Tick Mountain Hike
Called Tick Mountain by Geocachers, there was a rocky peak on the outskirts of the Huron Mountains that had steadily become a thorn in my side. I first tried to climb the peak with a friend during the winter and was forced to turn around within site of the final climb because of time constraints. My second attempt ended abruptly when both I and my hiking partner fell through the ice of Little Huron River in the early spring. This was my third attempt, in the midst of summer, and I was determined to make the climb.
Tick Mountain rises from the banks of Little Huron River like a long spine of rocky peaks. There are four separate rocky outcroppings, with the eastern one being the tallest at 1342'. This point is separated from the rest of the spine by a 300' dip, which is the challenge I turned away from during my first climb. The first two outcroppings have limited western views of Bald Mountain and an unnamed peak nearby, but the second two have expansive views in all directions. This makes the mountain an ideal spot to view the unreachable Huron Mountain Club peaks as well as the much tougher rocky outcroppings to the north.
Starting from Little Huron Road in the early morning, I took off with my dog and crossed the Little Huron River (a small, swampy creek) and headed due east. Tick Mountain has some very tough cliffs on the north and south sides, so I planned to travel the top of the spine on my way to the highest point. The first few outcroppings were easy to climb, and the elevation change was a pretty steady uphill grade. I didn't have my GPS Unit with me, but the route was obvious (if a bit overgrown).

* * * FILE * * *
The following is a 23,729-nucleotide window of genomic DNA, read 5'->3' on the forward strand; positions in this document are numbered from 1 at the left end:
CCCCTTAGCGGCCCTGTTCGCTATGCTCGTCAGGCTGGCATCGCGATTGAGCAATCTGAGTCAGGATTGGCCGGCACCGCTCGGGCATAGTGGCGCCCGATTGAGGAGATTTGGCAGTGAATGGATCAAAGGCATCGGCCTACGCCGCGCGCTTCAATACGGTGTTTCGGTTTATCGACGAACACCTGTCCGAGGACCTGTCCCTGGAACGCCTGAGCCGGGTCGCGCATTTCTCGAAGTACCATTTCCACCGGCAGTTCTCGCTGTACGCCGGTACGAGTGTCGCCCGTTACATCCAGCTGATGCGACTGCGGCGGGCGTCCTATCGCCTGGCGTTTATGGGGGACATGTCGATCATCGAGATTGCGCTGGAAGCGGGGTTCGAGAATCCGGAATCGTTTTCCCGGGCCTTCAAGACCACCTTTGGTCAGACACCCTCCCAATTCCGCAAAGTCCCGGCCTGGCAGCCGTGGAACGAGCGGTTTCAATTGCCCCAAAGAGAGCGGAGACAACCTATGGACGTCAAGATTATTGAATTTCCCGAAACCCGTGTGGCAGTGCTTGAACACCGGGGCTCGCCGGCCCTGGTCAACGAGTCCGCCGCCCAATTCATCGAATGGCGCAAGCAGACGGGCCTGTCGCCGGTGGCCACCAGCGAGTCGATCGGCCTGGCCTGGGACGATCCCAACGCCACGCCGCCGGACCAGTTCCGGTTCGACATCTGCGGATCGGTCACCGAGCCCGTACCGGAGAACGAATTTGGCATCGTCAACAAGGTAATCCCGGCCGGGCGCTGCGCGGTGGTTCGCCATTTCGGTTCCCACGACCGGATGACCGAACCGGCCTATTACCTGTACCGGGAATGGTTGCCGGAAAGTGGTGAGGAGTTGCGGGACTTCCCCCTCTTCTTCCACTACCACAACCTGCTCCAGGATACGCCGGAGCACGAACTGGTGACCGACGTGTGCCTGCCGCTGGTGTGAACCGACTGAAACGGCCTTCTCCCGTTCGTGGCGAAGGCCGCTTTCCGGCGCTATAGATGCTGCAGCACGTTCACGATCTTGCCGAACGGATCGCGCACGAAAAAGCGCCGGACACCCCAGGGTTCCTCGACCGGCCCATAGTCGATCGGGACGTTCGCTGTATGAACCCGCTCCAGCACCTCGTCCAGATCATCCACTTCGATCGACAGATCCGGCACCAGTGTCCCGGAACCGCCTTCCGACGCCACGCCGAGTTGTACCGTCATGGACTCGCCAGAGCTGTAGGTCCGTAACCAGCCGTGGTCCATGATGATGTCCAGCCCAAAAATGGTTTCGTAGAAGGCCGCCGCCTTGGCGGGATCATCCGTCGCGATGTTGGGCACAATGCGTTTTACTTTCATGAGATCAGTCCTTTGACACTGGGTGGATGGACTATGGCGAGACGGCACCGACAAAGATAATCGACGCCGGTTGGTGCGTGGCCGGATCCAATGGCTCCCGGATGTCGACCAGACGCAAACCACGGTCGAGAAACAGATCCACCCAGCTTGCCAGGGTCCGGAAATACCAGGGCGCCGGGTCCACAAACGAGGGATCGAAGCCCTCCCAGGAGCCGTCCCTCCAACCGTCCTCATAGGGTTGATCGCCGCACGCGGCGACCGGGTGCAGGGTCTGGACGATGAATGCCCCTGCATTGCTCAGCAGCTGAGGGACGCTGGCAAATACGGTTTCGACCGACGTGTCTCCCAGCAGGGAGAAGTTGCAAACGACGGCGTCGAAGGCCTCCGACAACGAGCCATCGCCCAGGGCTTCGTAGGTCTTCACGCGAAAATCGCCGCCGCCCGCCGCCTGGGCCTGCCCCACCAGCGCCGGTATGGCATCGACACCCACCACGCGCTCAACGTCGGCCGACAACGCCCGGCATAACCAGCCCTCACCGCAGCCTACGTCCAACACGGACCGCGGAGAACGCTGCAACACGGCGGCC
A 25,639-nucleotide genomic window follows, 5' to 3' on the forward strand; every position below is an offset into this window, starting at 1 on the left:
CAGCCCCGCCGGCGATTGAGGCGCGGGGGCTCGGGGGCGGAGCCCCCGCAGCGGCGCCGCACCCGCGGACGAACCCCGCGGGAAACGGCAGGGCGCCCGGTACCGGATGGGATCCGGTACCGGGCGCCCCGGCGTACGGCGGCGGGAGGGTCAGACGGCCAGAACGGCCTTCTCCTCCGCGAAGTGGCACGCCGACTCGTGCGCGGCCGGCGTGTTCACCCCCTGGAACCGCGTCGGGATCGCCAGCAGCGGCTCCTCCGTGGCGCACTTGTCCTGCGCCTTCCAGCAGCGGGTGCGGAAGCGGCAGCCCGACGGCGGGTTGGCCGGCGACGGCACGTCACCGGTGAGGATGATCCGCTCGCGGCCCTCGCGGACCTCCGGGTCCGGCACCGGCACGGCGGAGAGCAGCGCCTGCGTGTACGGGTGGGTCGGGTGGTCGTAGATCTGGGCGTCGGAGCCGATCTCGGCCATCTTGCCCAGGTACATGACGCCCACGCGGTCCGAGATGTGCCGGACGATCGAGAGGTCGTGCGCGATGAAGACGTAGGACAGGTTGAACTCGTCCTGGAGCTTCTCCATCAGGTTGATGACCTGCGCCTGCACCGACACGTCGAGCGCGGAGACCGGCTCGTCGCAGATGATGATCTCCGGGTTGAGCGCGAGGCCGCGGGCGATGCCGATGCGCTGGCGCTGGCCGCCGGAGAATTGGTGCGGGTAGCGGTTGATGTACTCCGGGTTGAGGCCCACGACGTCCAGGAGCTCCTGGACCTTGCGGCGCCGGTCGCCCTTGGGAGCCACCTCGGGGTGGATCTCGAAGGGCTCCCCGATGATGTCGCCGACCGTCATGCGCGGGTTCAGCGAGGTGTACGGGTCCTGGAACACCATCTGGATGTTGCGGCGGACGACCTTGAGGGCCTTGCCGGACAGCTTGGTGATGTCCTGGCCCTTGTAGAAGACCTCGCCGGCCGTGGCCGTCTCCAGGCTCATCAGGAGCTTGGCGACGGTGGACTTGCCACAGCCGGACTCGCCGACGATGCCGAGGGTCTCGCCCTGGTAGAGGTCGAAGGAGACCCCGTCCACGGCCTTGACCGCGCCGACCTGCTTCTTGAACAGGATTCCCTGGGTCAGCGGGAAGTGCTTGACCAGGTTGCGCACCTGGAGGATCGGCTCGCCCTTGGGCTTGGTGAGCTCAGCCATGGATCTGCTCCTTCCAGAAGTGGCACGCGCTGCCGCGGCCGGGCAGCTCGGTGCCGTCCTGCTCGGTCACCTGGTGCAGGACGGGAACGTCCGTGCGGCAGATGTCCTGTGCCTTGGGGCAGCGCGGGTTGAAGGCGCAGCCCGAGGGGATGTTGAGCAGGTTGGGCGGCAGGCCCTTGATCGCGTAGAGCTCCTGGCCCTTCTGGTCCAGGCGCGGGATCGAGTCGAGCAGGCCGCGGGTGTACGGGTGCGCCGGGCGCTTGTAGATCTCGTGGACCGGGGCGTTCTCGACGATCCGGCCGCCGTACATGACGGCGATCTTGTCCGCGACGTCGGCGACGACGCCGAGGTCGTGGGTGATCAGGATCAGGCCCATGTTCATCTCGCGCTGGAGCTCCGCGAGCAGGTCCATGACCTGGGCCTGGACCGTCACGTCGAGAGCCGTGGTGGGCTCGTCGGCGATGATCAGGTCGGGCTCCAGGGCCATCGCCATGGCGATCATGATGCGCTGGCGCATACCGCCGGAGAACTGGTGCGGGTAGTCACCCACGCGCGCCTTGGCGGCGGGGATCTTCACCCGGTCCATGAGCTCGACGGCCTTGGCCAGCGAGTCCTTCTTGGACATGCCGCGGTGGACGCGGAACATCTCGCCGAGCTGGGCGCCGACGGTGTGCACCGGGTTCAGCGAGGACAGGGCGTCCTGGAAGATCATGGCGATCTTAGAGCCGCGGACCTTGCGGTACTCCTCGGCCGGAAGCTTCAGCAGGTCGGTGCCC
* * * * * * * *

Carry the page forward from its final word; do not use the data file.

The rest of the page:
After reaching the point where I had turned around before, I was faced with a 80' drop before the next climb. I had to head north first and navigate a few huge rock cracks before climbing uphill again. The final climb wasn't as difficult as I expected, and the dog and I found ourselves at the top of the mountain after forty minutes of hiking. The best way we found both up and down this peak was from the northwest, as the other sides has surprisingly ugly-looking cliffs.
The views were slightly obscured by towering pines, but still offered some excellent photo opportunities. Mt Arvon was visible to the southwest, Cliff Lake to the east, Mount Benison to the northeast, and Lake Superior to the northwest. A few small rock piles were the only sign of previous visitors, giving the mountain a rustic feel. After enjoying the peak, we headed down the mountain to the north to visit a few other peaks before heading back to the car. For a hike less than a mile in length, though, it's hard to find a more rewarding view of the Huron Mountains outside of Club property.